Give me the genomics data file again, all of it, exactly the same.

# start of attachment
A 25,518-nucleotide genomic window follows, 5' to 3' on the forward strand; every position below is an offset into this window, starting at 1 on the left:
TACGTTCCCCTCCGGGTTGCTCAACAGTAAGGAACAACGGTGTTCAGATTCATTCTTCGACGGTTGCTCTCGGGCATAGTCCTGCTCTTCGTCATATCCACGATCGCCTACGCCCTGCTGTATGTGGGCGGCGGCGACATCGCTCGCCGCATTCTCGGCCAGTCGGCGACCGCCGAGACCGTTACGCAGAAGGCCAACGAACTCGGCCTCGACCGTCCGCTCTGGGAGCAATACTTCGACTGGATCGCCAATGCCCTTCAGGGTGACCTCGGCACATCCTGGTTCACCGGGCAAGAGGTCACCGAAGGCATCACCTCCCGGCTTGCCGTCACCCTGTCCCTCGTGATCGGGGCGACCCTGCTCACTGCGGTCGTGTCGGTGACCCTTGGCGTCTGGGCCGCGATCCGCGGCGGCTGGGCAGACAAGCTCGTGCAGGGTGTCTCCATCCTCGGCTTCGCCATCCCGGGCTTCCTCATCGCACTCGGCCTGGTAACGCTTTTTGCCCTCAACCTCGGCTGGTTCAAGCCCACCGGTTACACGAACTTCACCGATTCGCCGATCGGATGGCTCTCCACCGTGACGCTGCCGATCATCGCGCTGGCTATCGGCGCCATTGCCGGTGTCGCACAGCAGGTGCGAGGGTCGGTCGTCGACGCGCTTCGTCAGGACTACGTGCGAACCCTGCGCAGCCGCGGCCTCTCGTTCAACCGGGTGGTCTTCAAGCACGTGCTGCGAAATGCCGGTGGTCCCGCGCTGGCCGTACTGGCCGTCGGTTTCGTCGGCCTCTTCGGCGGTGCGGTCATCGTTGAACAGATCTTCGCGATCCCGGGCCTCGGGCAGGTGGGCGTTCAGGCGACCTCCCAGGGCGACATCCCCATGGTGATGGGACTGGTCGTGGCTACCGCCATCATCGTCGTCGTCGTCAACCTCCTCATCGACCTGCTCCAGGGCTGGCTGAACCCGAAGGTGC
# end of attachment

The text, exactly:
A 25,518-nucleotide genomic window follows, 5' to 3' on the forward strand; every position below is an offset into this window, starting at 1 on the left:
TACGTTCCCCTCCGGGTTGCTCAACAGTAAGGAACAACGGTGTTCAGATTCATTCTTCGACGGTTGCTCTCGGGCATAGTCCTGCTCTTCGTCATATCCACGATCGCCTACGCCCTGCTGTATGTGGGCGGCGGCGACATCGCTCGCCGCATTCTCGGCCAGTCGGCGACCGCCGAGACCGTTACGCAGAAGGCCAACGAACTCGGCCTCGACCGTCCGCTCTGGGAGCAATACTTCGACTGGATCGCCAATGCCCTTCAGGGTGACCTCGGCACATCCTGGTTCACCGGGCAAGAGGTCACCGAAGGCATCACCTCCCGGCTTGCCGTCACCCTGTCCCTCGTGATCGGGGCGACCCTGCTCACTGCGGTCGTGTCGGTGACCCTTGGCGTCTGGGCCGCGATCCGCGGCGGCTGGGCAGACAAGCTCGTGCAGGGTGTCTCCATCCTCGGCTTCGCCATCCCGGGCTTCCTCATCGCACTCGGCCTGGTAACGCTTTTTGCCCTCAACCTCGGCTGGTTCAAGCCCACCGGTTACACGAACTTCACCGATTCGCCGATCGGATGGCTCTCCACCGTGACGCTGCCGATCATCGCGCTGGCTATCGGCGCCATTGCCGGTGTCGCACAGCAGGTGCGAGGGTCGGTCGTCGACGCGCTTCGTCAGGACTACGTGCGAACCCTGCGCAGCCGCGGCCTCTCGTTCAACCGGGTGGTCTTCAAGCACGTGCTGCGAAATGCCGGTGGTCCCGCGCTGGCCGTACTGGCCGTCGGTTTCGTCGGCCTCTTCGGCGGTGCGGTCATCGTTGAACAGATCTTCGCGATCCCGGGCCTCGGGCAGGTGGGCGTTCAGGCGACCTCCCAGGGCGACATCCCCATGGTGATGGGACTGGTCGTGGCTACCGCCATCATCGTCGTCGTCGTCAACCTCCTCATCGACCTGCTCCAGGGCTGGCTGAACCCGAAGGTGC